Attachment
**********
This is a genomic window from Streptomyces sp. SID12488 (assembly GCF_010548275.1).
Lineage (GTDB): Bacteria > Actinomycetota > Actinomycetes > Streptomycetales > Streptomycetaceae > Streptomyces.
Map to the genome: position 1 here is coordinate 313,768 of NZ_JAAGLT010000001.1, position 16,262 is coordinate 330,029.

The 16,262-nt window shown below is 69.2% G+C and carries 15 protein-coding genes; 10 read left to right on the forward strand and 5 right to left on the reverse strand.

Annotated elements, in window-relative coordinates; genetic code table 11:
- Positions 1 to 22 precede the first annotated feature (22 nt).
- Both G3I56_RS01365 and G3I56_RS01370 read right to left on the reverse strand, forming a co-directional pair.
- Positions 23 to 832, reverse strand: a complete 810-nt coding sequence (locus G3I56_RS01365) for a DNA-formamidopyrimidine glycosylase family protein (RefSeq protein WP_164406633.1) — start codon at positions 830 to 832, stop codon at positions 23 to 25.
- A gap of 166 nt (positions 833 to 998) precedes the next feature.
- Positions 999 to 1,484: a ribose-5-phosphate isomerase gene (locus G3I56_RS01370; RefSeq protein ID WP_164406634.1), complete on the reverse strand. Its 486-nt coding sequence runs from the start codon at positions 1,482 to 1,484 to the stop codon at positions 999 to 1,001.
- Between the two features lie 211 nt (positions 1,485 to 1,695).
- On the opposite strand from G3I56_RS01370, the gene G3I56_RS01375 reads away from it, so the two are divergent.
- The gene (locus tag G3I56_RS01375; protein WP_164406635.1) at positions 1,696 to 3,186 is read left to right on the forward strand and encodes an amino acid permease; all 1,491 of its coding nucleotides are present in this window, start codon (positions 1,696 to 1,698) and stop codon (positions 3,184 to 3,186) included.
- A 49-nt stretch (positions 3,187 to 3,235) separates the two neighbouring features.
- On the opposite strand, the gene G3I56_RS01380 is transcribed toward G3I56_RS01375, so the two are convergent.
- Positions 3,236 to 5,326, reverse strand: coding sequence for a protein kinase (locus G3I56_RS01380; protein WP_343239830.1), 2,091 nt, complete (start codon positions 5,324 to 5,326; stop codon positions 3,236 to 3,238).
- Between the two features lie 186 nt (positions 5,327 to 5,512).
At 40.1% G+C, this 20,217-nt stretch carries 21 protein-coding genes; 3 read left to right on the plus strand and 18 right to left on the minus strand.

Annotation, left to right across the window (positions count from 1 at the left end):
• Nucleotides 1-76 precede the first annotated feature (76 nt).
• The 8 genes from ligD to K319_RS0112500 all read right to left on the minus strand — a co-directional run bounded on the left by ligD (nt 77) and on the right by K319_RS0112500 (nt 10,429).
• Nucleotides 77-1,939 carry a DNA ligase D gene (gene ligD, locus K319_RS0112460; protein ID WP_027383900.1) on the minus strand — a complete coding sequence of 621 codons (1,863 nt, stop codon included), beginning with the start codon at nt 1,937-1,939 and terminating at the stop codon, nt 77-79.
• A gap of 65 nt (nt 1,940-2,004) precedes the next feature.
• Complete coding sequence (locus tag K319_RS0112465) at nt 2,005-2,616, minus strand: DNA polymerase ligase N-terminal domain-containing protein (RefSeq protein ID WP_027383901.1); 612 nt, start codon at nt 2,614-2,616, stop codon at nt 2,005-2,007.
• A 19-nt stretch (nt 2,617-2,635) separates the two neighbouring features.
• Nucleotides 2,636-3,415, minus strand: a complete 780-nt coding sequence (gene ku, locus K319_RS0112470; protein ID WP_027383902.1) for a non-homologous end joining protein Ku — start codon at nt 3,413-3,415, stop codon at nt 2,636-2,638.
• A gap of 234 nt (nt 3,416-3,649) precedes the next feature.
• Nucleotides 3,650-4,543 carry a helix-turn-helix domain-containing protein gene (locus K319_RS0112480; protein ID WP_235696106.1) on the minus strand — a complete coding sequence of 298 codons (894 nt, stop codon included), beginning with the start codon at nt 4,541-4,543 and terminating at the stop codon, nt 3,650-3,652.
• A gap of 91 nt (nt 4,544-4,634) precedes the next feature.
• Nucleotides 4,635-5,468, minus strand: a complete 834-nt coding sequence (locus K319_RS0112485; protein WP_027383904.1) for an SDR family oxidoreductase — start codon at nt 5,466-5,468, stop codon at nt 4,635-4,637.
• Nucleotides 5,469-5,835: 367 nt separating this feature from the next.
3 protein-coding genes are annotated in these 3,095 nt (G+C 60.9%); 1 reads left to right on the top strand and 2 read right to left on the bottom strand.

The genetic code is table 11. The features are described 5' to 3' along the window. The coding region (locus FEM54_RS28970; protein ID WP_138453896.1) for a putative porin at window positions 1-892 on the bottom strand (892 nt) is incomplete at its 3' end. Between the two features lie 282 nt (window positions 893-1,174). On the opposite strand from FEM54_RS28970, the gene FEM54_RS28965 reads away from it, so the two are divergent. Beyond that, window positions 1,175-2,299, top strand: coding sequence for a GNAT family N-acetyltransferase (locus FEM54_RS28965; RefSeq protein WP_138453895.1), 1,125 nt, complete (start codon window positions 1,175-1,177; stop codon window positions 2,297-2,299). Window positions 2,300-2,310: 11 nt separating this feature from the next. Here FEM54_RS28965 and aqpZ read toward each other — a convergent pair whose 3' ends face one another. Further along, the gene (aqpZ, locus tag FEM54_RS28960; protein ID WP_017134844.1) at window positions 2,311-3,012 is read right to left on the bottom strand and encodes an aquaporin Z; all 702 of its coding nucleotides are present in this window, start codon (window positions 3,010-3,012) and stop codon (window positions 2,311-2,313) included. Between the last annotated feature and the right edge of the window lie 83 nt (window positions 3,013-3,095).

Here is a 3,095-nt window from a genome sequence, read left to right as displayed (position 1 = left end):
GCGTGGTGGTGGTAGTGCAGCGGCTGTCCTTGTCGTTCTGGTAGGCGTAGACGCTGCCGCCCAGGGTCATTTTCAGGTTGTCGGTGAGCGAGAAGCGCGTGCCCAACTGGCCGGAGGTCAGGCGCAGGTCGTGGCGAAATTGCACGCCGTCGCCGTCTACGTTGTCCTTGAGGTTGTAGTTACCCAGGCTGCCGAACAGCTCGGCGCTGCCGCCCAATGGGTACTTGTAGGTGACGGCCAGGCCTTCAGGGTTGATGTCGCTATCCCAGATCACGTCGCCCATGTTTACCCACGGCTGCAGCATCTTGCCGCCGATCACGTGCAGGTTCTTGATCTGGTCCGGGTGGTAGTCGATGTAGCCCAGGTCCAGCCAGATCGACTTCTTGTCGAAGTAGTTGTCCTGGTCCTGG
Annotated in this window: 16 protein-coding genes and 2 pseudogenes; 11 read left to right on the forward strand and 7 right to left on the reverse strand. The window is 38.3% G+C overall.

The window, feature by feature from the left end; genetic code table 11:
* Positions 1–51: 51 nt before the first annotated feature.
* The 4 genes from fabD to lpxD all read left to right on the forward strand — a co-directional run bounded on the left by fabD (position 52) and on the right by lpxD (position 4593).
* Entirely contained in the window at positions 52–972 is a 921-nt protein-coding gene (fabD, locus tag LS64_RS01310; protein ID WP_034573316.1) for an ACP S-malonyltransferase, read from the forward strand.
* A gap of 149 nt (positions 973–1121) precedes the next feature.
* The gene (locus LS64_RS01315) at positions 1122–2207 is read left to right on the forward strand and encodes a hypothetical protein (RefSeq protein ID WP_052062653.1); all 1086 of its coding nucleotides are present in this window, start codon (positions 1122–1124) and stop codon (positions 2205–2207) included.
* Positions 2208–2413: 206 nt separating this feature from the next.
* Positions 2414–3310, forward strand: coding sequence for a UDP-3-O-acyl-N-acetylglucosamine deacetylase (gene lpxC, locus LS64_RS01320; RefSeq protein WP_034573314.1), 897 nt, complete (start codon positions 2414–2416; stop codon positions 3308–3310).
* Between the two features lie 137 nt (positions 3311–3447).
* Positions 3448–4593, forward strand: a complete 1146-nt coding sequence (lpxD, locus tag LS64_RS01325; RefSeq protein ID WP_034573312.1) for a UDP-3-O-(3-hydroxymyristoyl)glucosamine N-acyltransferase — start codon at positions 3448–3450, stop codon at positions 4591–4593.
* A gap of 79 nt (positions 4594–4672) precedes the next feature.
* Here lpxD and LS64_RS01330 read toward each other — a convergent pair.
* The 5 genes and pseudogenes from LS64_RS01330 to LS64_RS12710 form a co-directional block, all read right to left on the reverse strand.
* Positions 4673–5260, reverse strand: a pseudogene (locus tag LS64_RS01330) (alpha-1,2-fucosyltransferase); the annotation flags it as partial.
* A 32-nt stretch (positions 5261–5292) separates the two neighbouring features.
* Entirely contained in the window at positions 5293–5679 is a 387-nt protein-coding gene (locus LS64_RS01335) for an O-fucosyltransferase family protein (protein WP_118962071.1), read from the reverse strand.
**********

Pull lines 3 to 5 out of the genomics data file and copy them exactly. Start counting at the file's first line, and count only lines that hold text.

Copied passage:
Map to the genome: position 1 here is coordinate 313,768 of NZ_JAAGLT010000001.1, position 16,262 is coordinate 330,029.

The 16,262-nt window shown below is 69.2% G+C and carries 15 protein-coding genes; 10 read left to right on the forward strand and 5 right to left on the reverse strand.

Annotated elements, in window-relative coordinates; genetic code table 11: